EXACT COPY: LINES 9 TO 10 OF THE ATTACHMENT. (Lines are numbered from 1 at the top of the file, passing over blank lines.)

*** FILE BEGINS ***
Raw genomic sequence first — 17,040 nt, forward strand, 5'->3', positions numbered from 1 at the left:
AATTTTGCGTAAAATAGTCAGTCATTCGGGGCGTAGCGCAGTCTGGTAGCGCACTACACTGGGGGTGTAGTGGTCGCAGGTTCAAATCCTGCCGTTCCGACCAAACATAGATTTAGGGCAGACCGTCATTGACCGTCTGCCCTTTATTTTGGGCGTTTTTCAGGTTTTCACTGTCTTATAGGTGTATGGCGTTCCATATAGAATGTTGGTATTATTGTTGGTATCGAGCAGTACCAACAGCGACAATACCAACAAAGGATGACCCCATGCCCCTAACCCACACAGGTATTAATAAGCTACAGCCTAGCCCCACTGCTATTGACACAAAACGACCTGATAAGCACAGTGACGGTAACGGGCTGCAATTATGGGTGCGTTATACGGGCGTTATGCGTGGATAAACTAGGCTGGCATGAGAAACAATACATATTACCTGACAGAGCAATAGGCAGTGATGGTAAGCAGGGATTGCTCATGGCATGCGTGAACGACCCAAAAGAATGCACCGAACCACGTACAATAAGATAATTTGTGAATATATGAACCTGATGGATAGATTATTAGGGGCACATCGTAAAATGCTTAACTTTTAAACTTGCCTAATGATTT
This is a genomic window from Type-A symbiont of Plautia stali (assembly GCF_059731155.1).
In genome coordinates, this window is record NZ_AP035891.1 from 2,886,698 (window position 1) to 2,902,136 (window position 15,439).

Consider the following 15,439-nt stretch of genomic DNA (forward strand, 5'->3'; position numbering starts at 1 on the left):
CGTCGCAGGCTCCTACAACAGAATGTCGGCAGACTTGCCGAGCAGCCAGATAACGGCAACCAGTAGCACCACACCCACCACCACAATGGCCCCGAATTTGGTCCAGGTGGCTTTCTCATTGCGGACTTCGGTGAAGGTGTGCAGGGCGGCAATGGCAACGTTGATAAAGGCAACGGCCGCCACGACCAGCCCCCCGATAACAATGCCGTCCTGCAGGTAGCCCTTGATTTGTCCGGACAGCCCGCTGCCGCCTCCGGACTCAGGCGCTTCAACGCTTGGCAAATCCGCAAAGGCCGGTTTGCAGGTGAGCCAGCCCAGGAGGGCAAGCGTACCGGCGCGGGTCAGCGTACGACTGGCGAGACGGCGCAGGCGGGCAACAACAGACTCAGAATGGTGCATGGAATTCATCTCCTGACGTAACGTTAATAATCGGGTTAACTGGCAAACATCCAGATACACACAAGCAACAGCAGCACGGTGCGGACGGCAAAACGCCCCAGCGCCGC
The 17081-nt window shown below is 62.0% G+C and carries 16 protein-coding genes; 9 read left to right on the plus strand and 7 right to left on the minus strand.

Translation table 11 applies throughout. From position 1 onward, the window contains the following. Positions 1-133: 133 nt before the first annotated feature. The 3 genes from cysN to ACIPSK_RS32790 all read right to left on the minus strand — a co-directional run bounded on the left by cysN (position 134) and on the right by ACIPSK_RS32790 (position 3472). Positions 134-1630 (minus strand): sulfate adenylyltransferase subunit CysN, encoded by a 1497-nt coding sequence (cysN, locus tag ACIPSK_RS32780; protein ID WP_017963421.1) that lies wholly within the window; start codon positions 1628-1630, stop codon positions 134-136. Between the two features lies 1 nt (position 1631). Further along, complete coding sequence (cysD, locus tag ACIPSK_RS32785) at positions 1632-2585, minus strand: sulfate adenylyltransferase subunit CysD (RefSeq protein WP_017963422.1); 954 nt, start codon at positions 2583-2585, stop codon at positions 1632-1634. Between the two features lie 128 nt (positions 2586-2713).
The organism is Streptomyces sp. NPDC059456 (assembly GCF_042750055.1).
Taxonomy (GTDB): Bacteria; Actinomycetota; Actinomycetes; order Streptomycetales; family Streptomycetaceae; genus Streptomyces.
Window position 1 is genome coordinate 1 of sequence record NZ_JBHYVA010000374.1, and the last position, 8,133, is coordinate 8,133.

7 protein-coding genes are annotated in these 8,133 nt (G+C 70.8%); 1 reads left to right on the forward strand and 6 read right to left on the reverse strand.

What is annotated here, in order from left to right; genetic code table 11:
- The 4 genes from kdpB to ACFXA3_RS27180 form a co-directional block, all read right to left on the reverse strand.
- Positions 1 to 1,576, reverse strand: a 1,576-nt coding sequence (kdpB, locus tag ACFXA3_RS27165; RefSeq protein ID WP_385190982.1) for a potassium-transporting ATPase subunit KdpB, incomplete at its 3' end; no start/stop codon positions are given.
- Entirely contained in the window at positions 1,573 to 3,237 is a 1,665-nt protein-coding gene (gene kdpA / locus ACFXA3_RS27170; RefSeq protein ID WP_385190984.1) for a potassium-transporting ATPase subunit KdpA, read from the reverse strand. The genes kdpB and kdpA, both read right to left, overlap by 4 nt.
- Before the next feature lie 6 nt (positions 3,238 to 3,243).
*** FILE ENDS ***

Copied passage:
The organism is Streptomyces sp. NPDC059456 (assembly GCF_042750055.1).
Taxonomy (GTDB): Bacteria; Actinomycetota; Actinomycetes; order Streptomycetales; family Streptomycetaceae; genus Streptomyces.